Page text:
James: Great question. You might call my pizza style a hybrid of Old Forge style and Detroit style. Still, I haven't settled on a name for my pizza; do I call it a hybrid, or a hyphenated pie, or do I call it Detroit style even though the toppings aren’t applied in the traditional order? How does "Detroit Style Hybrid" sound? Let me know, I’m taking suggestions!
James: I have not yet been to Clank’s, but I have had Pica’s regular square pizza with ricotta on half. I thought it was good, especially the half with the ricotta. I liked that it isn’t thick like Sicilian pizza and that it was well browned on the underside.
PQ: How have people reacted to your sample pizzas?
James: Very favorably. I sometimes hold events at my house where people can pick up a pizza. Since the very first event I held I have had several people become regulars; I have more demand than supply. I can’t tell you how good it feels to get the positive feedback; I just enjoy making people happy. I'm glad to be introducing a new style of pizza to our area. I'm happy to develop my skill in a craft that fuels my passion, and interacting with people who appreciate good pizza.
Of course a pizzeria has to make a profit to survive, but it’s the relationship it creates with the community that is the true measure of success. I want that relationship! A lot of the feedback can be seen on my Facebook page (Facebook.com/BingeHousePizza) under the Reviews section.
PQ: What is your long-range goal in pizza making?
James: I want to be a local small business owner. I want to own and operate a pizzeria in or around Chester County, PA. I'll craft a short menu, because I will only serve what I know that I can do well. I want to be active in the community with fundraisers, special events, and enriching the lives of the youth in our community. I'm also fond of animals, so I’d also like to help out some local rescue organizations. To do all of those things, I would strive to push the boundaries of creativity while maintaining the values and traditions ingrained in me from my upbringing.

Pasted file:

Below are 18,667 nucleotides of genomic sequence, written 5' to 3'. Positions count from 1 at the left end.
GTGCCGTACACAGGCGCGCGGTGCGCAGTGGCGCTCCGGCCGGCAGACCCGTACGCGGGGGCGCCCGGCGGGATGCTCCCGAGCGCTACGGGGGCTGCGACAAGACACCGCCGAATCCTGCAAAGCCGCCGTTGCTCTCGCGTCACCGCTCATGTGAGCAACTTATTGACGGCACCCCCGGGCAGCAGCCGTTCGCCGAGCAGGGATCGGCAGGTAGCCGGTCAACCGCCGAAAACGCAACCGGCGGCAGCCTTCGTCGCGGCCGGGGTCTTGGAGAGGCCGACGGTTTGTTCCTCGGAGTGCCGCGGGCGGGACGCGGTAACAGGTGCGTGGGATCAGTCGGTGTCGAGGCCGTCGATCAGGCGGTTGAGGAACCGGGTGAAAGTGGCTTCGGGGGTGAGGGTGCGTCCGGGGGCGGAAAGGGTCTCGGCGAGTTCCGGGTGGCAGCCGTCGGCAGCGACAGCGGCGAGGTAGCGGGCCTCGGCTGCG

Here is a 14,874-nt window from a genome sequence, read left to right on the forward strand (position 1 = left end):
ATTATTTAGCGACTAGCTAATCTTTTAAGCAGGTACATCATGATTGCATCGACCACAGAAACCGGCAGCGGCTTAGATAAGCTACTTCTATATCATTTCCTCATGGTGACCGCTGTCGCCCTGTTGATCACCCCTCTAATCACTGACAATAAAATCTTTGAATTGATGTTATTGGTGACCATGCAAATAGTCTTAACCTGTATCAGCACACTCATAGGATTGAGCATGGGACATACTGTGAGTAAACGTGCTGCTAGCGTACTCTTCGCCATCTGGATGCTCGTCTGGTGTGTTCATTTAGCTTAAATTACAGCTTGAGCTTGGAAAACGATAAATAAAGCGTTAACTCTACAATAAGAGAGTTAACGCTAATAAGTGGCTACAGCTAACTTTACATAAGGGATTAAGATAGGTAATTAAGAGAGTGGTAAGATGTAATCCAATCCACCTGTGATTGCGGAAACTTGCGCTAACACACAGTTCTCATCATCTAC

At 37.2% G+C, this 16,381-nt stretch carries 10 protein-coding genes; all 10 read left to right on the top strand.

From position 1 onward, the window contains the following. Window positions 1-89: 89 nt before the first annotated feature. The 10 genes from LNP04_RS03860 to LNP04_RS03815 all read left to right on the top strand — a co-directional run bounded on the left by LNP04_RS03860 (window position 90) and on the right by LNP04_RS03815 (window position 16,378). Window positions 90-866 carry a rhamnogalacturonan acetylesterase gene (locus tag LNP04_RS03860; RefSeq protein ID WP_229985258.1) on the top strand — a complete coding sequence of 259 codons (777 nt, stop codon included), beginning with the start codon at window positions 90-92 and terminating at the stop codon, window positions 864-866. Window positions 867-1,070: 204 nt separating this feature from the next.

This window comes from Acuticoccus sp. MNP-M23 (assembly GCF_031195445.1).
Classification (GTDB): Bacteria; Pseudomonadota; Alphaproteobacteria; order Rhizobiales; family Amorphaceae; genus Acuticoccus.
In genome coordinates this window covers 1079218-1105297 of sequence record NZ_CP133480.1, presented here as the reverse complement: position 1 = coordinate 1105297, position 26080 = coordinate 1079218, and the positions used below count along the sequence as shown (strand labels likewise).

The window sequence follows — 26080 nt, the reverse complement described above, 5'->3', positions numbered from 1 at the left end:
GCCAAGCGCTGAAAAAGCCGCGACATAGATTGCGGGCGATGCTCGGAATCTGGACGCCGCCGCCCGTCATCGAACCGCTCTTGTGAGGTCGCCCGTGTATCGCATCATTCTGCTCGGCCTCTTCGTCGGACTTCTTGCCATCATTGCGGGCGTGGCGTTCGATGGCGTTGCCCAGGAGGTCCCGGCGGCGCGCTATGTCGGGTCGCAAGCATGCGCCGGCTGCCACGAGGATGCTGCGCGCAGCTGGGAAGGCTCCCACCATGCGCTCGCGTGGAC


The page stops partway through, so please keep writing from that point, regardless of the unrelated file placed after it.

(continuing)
PQ: Are you looking for investors or partners?
James: Having help launching a business and growing it could be priceless, so yes, I am open to the idea of having an investor or partner.
PQ: Final question: have you investigated doing a pizza popup, such as offering pizza one night a week in a bagel or breakfast restaurant? Other venues?
James: Yes. I am investigating that option with a few local businesses. I'd be happy to hear from potential partners!
As I noted earlier, my experience eating this square pie and talking with James leads to one very clear comparison - the scrumptious pies at Norma's Pizza. Like Norma, James is friendly person with a pizza passion. His pie is so good that we can talk about it with the same reverence we hold for Norma's pizza.
In a time when there is so much commodity pizza, it's refreshing to meet someone with a passion for great pizza.